obsessional hallucination
   The French term hallucination obsédante,which translates as obsessional hallucination, was introduced in or shortly before 1895 by the French psychiatrist Louis Jules Ernest Séglas (1856-1939) to denote a * hallucination proper accompanied by all the symptoms characteristic of an obsession, including anxiety, distress, and discomfort. The term is used by Séglas in opposition to the term obsession hallucinatoire (i.e. *hallucinatory obsession), which refers to an obsessional fear of experiencing hallucinations. As Séglas maintains, hallucinations in obsessional patients "can be primary (primitive) or secondary: the former or 'obsessional hallucination' (hallucination obsédante) is an independent hallucination - verbal, auditory, visual or motor - that is experienced by the patient in an obsessional way, e.g. as in onomatomania; the latter or hallucinatory obsession (obsession hallucinatoire) consists of a hallucination that has developed out of an obsession". The notions of hallucinatory obsession and obsessional hallucination should not be con-fusedwiththe notionof * compulsive hallucination, which has a related, but slightly different meaning. All three types of hallucination have been described in individuals with a clinical diagnosis of obsessive-compulsive disorder and/or *schizophrenia, but they may also occur in association with other conditions, as well as in individuals without a psychiatric diagnosis.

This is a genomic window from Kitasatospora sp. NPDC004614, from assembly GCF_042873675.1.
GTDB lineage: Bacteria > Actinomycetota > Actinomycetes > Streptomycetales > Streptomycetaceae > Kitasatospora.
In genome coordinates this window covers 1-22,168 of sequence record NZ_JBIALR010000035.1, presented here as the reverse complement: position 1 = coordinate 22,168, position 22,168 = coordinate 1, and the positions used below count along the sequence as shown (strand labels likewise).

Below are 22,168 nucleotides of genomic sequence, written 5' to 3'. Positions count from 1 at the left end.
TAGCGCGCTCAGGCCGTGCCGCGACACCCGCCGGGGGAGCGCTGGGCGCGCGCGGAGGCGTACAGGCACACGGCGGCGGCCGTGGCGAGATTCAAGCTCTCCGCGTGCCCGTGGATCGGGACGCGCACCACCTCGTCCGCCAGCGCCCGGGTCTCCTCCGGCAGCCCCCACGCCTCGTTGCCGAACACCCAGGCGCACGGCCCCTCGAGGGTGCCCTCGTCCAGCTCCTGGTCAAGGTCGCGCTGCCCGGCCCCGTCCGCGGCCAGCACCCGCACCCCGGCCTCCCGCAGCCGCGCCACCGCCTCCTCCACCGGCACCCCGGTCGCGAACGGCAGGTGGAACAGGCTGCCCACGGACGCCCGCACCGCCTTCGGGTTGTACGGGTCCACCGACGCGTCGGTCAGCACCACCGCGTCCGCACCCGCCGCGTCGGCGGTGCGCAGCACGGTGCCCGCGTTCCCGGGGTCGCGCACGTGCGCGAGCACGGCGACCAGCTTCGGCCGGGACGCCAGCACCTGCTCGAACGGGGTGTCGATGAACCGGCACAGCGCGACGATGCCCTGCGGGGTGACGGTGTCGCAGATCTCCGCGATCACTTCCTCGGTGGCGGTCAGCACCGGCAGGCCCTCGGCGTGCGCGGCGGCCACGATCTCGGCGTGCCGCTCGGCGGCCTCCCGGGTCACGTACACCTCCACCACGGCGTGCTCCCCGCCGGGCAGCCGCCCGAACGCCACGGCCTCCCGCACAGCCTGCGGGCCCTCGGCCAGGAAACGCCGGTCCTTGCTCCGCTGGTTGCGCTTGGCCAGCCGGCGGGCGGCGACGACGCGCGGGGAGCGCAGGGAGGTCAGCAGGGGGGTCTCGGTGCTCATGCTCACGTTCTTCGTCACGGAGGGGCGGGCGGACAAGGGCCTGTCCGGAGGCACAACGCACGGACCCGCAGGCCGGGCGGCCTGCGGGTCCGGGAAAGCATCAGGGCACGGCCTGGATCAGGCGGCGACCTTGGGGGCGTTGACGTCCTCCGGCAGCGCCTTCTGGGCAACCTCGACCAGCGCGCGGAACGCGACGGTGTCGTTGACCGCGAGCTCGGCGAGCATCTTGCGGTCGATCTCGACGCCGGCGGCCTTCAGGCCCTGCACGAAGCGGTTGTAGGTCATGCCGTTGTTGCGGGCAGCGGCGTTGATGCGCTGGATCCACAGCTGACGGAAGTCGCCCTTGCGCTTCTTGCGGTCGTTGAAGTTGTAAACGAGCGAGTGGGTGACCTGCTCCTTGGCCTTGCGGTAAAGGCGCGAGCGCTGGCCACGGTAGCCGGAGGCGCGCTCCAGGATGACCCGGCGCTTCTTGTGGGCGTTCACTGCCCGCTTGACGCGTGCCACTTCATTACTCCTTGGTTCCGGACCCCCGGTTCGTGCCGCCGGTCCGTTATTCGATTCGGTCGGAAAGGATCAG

References
   Berrios, G.E. (2000). Leçons cliniques surlesmal-adies mentales et nerveuses by J. Séglas. History of Psychiatry, 11, 109-112.
   Séglas, J. (1895). Leçons cliniques sur les maladies mentales et nerveuses. Paris: Asselin et Houzeau.

Dictionary of Hallucinations. . 2010.

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